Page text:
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Is Rehiring Laid-Off Employees a Good Idea?

Rehiring laid off employeesRehiring laid off employees
min read
August 21, 2023

It’s no secret that small businesses are in uncharted waters in this post-pandemic economy. Businesses tried all sorts of things to stay afloat after the shutdown—pivoting online, going virtual, cutting back, as well as layoffs, hiring new workers, and more.


As things slowly start to get back to normal (or at least a new normal) and with businesses fully reopening, a question many have is, what now? This is especially true with regard to the possibility of reintroducing former employees back into your office. Is it a good idea or a bad one? And if you do decide to hire back former staff members, how do you do so smartly, legally, and prudently? 

To answer the first part of that query: Yes, for a variety of reasons, bringing back old employees (as opposed to hiring new employees) can be a great idea if you do it right. And that’s the important second part of the answer.

We'll go over exactly how to do it right, so to speak, and the pluses and minuses of rehiring employees. Let's dive in!

Pros and Cons of Bringing Back Laid-Off Employees

Indeed, intrinsically, reinstalling an old employee can seem like a great idea. You will be bringing back a team member that you liked and reluctantly let go (otherwise, you would not be thinking of bringing them back, right?) They know the program, what business days at your shop should look like and so on.


While that is all true, there are other considerations to be aware of, both positive and negative. 

Benefits of Rehiring Employees

Here are some of the biggest perks of bringing back former employees:

  1. They do, in fact, know the program: One of the real benefits of reintroducing previous staffers is that you have worked with them and they have worked with you already. They know your policies, procedures, and way of doing business, and as such, there should be less training and handholding involved. They can hit the ground running.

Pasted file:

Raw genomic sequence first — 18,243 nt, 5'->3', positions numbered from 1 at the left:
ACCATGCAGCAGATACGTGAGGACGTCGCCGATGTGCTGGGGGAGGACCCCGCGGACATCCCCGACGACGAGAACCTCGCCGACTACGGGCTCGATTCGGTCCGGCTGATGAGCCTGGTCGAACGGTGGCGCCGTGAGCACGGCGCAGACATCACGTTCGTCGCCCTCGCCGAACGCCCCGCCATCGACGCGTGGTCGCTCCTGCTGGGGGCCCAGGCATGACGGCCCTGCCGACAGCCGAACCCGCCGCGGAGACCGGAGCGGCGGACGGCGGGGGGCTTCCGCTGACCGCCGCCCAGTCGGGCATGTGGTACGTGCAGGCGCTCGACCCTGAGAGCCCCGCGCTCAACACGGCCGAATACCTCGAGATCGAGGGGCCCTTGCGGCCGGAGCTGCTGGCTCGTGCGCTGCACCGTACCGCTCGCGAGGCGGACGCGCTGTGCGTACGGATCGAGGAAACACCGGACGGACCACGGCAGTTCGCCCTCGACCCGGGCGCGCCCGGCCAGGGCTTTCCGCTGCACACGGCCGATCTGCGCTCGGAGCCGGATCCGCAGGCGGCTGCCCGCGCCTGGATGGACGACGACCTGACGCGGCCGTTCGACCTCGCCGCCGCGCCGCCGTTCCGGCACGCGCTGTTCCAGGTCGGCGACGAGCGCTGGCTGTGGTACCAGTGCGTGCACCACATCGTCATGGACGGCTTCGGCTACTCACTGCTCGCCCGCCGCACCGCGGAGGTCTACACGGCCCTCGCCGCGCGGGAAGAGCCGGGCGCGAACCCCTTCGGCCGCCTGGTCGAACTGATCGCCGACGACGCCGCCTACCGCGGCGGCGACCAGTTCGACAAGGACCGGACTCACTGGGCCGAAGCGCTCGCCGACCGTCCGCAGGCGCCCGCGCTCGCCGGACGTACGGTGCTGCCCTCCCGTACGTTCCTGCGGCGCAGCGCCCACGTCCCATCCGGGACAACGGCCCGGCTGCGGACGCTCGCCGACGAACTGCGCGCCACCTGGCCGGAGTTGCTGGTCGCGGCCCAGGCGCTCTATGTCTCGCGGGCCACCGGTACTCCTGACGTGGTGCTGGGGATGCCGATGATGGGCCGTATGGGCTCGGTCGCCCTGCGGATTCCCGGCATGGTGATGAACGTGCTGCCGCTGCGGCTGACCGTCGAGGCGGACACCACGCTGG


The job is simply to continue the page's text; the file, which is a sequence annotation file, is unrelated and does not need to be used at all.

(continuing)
2. It’s good for morale: Needless to say, morale among small business employees took a hit when the coronavirus showed up. Watching friends and co-workers lose their jobs and working from home with no colleagues around to chat with, all made for a difficult transition. Renewing your relationship with, and reintroducing, those former employees can fix a lot of that. Restocking the coffers with friends and old colleagues is likely great news for your employees.
  3. Increased loyalty, all the way around: There are no two ways about it: Whether you are a business owner or a manager, firing people is difficult for many reasons, and one is that it makes everyone nervous. “If Stephan can be let go, none of us are safe!” That said, however, the opposite is also true: Reinstating laid-off or furloughed employees has the tendency to make everyone feel not only safer, but more loyal. One thing I have seen over the years is that one reason the best small businesses are, in fact, the best is because they take care of their employees. In return, those employees take care of the boss and the business. Well, by re-hiring people, you are doing just that. If you are loyal, they will be too. This is especially true for the specific person or people you revive. While all of these ‘pros’ are not insignificant, indeed they likely trump the ‘cons’ below, the negatives must nevertheless be part of your analysis.

Downsides of Rehiring Employees

These issues are not insignificant:


  1. Employee may have old habits that don’t jive with your business: While new hires require time, money, and training to get up to speed, they are often a wise investment because they'll learn how to meet your business's current needs. That can be more difficult with a re-hired staffer who is used to doing things how you used to do them.
  2. Re-training may be necessary: If your small business really did change in the past two years, a lack of qualifications might actually be what you are dealing with when it comes to old staffers. Will they require a lot of additional training? If so, that may take just as much—or more—work to get them up to speed compared to a new hire who has the qualifications your business needs now. 
  3. Bad attitudes are possible: Yes, sure, it might be true that the re-hired employee will be grateful that they were re-hired. But it could also be true that they might be resentful that they were let go in the first place, and in that case, you are re-hiring a problem, not a solution.

The Legalities of Rehiring Former Employees

For starters, it is important to understand that you are not required to hire again employees you previously laid off. In California, for example, Governor Gavin Newsom vetoed a potential new law that would have required the mandatory reinstatement of laid-off workers. The same is true in New York, Arizona, and every other state; an ex-employee’s rights do not extend that far.